Although originally intended for mobile computing, the Pentium M offers additional advantages to Wi-Fi for home automation. The processor reduces heat output to almost nothing and makes it possible to build a computer requiring virtually no cooling and ventilation. The result is an almost soundless computer that creates noise measurable at less than a whisper. Such a quiet system enhances the pleasure of watching movies or listening to music. Similarly, the last thing people want in a home automation system is to hear the computer constantly whirring in the background of their kitchen or family room.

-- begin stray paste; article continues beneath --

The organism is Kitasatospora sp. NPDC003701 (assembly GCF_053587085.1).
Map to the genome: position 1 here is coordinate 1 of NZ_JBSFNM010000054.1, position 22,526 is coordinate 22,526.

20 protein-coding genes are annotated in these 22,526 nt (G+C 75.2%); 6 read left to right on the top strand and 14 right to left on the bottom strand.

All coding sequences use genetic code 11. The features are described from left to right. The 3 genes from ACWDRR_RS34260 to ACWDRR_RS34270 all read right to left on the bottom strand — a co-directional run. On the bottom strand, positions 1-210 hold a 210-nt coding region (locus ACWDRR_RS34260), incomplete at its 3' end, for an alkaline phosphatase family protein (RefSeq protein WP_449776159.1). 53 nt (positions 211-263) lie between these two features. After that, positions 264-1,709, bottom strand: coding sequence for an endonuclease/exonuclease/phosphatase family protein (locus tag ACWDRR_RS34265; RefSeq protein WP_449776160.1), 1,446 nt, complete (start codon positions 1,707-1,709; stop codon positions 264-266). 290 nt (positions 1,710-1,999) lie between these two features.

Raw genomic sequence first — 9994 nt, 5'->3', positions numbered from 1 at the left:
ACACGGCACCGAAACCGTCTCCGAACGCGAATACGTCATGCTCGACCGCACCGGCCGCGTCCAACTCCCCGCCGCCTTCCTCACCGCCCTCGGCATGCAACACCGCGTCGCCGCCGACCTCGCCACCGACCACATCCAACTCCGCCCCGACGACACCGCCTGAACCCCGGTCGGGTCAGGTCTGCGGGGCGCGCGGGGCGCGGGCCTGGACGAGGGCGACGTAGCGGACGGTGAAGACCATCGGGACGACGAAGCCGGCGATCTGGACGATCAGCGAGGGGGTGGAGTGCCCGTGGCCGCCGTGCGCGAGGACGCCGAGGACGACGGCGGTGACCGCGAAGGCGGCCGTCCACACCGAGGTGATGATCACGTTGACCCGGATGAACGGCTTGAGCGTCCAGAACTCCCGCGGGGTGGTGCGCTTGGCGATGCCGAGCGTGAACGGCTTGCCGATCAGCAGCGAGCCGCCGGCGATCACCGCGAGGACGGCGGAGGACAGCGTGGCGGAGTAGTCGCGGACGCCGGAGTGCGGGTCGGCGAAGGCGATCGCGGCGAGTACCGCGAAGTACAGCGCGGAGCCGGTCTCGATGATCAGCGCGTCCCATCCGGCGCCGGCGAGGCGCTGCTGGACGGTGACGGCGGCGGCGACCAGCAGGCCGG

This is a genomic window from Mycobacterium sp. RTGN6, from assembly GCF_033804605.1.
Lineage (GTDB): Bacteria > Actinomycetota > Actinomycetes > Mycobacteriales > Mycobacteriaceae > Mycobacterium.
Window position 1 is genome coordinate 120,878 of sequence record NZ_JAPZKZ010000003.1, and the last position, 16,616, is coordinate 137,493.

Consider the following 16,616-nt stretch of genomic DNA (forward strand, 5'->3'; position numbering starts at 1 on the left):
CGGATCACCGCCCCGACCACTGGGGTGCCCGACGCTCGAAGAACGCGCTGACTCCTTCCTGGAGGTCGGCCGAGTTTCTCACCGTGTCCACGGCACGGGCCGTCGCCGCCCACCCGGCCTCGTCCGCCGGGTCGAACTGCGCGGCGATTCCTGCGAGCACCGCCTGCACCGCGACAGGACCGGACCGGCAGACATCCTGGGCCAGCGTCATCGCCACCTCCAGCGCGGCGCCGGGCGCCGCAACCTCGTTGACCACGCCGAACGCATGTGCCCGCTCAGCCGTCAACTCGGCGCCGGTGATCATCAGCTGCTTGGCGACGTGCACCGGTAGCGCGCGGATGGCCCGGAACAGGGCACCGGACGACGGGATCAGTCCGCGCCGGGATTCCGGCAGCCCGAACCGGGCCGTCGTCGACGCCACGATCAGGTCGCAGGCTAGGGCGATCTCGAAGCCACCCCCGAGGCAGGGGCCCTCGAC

Another advantage of the Pentium M for home automation is that consumes a fraction of the energy of previous Pentium and competitive designs. It supports a battery that runs substantially longer â€“ up to more than doubling running time. The chip can also shift its clock speed and core voltage according to the needs of the task, a versatility also enhances running time and energy efficiency.
British manufacturer Pelham Sloane, which offers a unique a patented design integrating an all-in-one computer within a flat-panel monitor, recently became the first all-in-one computer maker to use the Pentium M processor. The Pelham Sloane computer built around this chip uses about the same amount of energy as a night-light â€“ 15 watts. Comparatively, the Pentium 4 chip, predecessor to the Pentium M, uses about 200 watts.